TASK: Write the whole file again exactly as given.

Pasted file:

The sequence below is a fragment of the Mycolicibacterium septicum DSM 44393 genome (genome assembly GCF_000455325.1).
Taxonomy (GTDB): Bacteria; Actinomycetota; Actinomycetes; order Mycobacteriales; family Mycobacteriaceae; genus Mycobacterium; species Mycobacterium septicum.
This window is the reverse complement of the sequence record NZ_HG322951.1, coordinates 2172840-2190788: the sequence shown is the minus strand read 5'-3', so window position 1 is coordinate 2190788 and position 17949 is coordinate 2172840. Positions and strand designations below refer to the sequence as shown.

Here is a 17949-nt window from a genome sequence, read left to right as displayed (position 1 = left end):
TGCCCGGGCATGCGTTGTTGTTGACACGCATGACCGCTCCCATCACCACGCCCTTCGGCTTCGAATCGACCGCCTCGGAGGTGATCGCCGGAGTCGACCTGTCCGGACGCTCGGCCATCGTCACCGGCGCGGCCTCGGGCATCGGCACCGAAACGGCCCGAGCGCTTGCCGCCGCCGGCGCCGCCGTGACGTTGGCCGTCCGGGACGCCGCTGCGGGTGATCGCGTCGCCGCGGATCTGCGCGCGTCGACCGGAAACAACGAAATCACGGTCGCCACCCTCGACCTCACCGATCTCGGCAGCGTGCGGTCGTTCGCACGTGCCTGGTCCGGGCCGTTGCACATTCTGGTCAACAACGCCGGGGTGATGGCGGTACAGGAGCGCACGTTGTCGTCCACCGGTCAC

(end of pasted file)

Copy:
The sequence below is a fragment of the Mycolicibacterium septicum DSM 44393 genome (genome assembly GCF_000455325.1).
Taxonomy (GTDB): Bacteria; Actinomycetota; Actinomycetes; order Mycobacteriales; family Mycobacteriaceae; genus Mycobacterium; species Mycobacterium septicum.
This window is the reverse complement of the sequence record NZ_HG322951.1, coordinates 2172840-2190788: the sequence shown is the minus strand read 5'-3', so window position 1 is coordinate 2190788 and position 17949 is coordinate 2172840. Positions and strand designations below refer to the sequence as shown.

Here is a 17949-nt window from a genome sequence, read left to right as displayed (position 1 = left end):
TGCCCGGGCATGCGTTGTTGTTGACACGCATGACCGCTCCCATCACCACGCCCTTCGGCTTCGAATCGACCGCCTCGGAGGTGATCGCCGGAGTCGACCTGTCCGGACGCTCGGCCATCGTCACCGGCGCGGCCTCGGGCATCGGCACCGAAACGGCCCGAGCGCTTGCCGCCGCCGGCGCCGCCGTGACGTTGGCCGTCCGGGACGCCGCTGCGGGTGATCGCGTCGCCGCGGATCTGCGCGCGTCGACCGGAAACAACGAAATCACGGTCGCCACCCTCGACCTCACCGATCTCGGCAGCGTGCGGTCGTTCGCACGTGCCTGGTCCGGGCCGTTGCACATTCTGGTCAACAACGCCGGGGTGATGGCGGTACAGGAGCGCACGTTGTCGTCCACCGGTCAC